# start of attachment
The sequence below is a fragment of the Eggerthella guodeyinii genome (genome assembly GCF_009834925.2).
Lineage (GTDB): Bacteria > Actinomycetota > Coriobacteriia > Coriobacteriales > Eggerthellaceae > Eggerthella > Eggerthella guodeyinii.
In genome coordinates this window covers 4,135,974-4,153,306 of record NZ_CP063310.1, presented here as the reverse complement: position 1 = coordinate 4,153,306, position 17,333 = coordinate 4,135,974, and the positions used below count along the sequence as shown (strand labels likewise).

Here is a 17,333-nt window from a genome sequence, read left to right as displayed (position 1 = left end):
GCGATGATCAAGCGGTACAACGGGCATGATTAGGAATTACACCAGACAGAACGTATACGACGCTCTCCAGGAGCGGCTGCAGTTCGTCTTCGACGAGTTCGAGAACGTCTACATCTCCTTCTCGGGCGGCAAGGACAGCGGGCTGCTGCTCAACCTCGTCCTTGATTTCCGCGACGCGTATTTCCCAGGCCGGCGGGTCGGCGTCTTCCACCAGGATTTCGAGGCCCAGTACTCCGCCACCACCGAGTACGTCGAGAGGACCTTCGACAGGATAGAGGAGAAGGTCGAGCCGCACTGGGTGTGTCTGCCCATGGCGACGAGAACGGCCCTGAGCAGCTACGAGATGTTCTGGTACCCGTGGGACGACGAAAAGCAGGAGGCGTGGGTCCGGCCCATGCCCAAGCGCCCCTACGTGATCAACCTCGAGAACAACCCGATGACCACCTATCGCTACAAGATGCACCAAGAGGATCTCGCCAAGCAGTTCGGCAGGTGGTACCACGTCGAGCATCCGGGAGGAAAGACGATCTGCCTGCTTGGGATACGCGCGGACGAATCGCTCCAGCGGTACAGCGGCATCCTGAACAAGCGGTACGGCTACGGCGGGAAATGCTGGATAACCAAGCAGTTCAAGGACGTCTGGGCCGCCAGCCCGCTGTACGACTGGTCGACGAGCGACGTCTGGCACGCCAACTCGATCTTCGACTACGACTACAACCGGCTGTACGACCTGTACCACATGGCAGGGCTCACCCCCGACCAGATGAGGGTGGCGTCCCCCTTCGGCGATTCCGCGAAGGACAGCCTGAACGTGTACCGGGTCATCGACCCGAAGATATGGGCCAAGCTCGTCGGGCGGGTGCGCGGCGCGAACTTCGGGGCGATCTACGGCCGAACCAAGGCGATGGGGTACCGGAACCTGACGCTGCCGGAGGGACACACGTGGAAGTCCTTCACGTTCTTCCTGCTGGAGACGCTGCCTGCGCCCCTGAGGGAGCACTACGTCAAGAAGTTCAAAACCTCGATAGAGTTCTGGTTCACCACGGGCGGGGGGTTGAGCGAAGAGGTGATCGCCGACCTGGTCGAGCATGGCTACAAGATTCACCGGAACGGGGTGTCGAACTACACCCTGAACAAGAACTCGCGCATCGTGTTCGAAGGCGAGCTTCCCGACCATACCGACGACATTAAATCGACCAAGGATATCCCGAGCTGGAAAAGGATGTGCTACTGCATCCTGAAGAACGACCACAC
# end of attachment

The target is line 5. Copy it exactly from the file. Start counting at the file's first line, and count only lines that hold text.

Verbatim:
GCGATGATCAAGCGGTACAACGGGCATGATTAGGAATTACACCAGACAGAACGTATACGACGCTCTCCAGGAGCGGCTGCAGTTCGTCTTCGACGAGTTCGAGAACGTCTACATCTCCTTCTCGGGCGGCAAGGACAGCGGGCTGCTGCTCAACCTCGTCCTTGATTTCCGCGACGCGTATTTCCCAGGCCGGCGGGTCGGCGTCTTCCACCAGGATTTCGAGGCCCAGTACTCCGCCACCACCGAGTACGTCGAGAGGACCTTCGACAGGATAGAGGAGAAGGTCGAGCCGCACTGGGTGTGTCTGCCCATGGCGACGAGAACGGCCCTGAGCAGCTACGAGATGTTCTGGTACCCGTGGGACGACGAAAAGCAGGAGGCGTGGGTCCGGCCCATGCCCAAGCGCCCCTACGTGATCAACCTCGAGAACAACCCGATGACCACCTATCGCTACAAGATGCACCAAGAGGATCTCGCCAAGCAGTTCGGCAGGTGGTACCACGTCGAGCATCCGGGAGGAAAGACGATCTGCCTGCTTGGGATACGCGCGGACGAATCGCTCCAGCGGTACAGCGGCATCCTGAACAAGCGGTACGGCTACGGCGGGAAATGCTGGATAACCAAGCAGTTCAAGGACGTCTGGGCCGCCAGCCCGCTGTACGACTGGTCGACGAGCGACGTCTGGCACGCCAACTCGATCTTCGACTACGACTACAACCGGCTGTACGACCTGTACCACATGGCAGGGCTCACCCCCGACCAGATGAGGGTGGCGTCCCCCTTCGGCGATTCCGCGAAGGACAGCCTGAACGTGTACCGGGTCATCGACCCGAAGATATGGGCCAAGCTCGTCGGGCGGGTGCGCGGCGCGAACTTCGGGGCGATCTACGGCCGAACCAAGGCGATGGGGTACCGGAACCTGACGCTGCCGGAGGGACACACGTGGAAGTCCTTCACGTTCTTCCTGCTGGAGACGCTGCCTGCGCCCCTGAGGGAGCACTACGTCAAGAAGTTCAAAACCTCGATAGAGTTCTGGTTCACCACGGGCGGGGGGTTGAGCGAAGAGGTGATCGCCGACCTGGTCGAGCATGGCTACAAGATTCACCGGAACGGGGTGTCGAACTACACCCTGAACAAGAACTCGCGCATCGTGTTCGAAGGCGAGCTTCCCGACCATACCGACGACATTAAATCGACCAAGGATATCCCGAGCTGGAAAAGGATGTGCTACTGCATCCTGAAGAACGACCACAC